Since we’re discussing arcane comic book points, a similar thing happens in Batwoman #13. The plot is negligible; Wonder Woman and Batwoman have teamed up to find Medusa for some reason. Whatever; in this book the story exists for J.H. Williams III to hang his art on. I feel like every time we review Batwoman, I just go on about how gorgeous the art is. Well this review is no exception. The visuals are unbelievable (colorist extraordinaire Dave Stewart deserves mentioning here as well). The beat I’m referring to begins on pages 11-12, as Wonder Woman, unseen, is bound and trapped in pitch blackness (also featured is some bravura lettering by Todd Klein – everyone gets their due in this review!). The layout of this two-page spread is absolutely claustrophobic. I’ve never experienced anything quite like it. And then the page turn and the abrupt transition from suffocating dark to blinding light  – I swear you’ll need sunglasses. Another favorite: the two-page spread on pages 4-5 (only Williams can justify a book full of ’em!) as our heroines traverse an underground labyrinth. The bird’s eye view, revealing the complexity of the thing, is a stunner. I literally tried to fold it like an Al Jaffee fold-in from Mad Magazine, sure there was some hidden image (even after several unsuccessful attempts, I still kinda think there’s one). Buy it and gawk.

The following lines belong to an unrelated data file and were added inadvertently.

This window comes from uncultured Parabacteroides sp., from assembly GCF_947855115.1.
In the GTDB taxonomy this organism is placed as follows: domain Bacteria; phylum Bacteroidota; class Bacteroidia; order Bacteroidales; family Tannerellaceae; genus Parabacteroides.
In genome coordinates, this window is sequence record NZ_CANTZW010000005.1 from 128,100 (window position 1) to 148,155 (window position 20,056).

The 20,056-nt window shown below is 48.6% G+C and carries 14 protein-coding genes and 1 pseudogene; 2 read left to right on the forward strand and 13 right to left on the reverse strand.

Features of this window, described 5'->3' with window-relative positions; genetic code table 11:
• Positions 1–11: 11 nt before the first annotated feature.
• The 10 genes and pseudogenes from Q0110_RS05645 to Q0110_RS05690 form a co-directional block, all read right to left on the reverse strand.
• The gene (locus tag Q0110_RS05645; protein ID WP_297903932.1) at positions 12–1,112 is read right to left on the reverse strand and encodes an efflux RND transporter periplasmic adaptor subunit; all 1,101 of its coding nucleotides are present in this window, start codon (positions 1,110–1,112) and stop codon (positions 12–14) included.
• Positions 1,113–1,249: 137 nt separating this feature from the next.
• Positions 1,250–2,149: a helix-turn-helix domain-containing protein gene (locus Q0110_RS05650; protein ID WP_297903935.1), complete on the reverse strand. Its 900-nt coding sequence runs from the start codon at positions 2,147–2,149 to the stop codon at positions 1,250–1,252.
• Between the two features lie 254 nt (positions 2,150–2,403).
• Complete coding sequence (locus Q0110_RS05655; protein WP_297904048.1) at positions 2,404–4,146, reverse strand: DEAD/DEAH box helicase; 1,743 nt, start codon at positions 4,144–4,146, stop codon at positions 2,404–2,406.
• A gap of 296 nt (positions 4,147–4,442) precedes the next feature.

And yet for all of that, this was not the most eye-grabbing art in my pile this week. That honor goes to The Zaucer of Zilk #1 (IDW / 2000AD). Check out this cover:

Doesn’t do it justice. I’m telling you, as I perused the usual fare on the shelves, this thing was pulsing. When I snapped out of its ocular enchantment, I found that a copy had jumped into my hands. And a good thing too. Where to begin? It starts with your basic Alice in Wonderland escape from reality, then promptly turns this conceit on its head. From there we follow the Zaucer (the titular hero, sort of) through realms dripping with surreality; candy-colored fantasy lands teeming with psychedelic absurdity,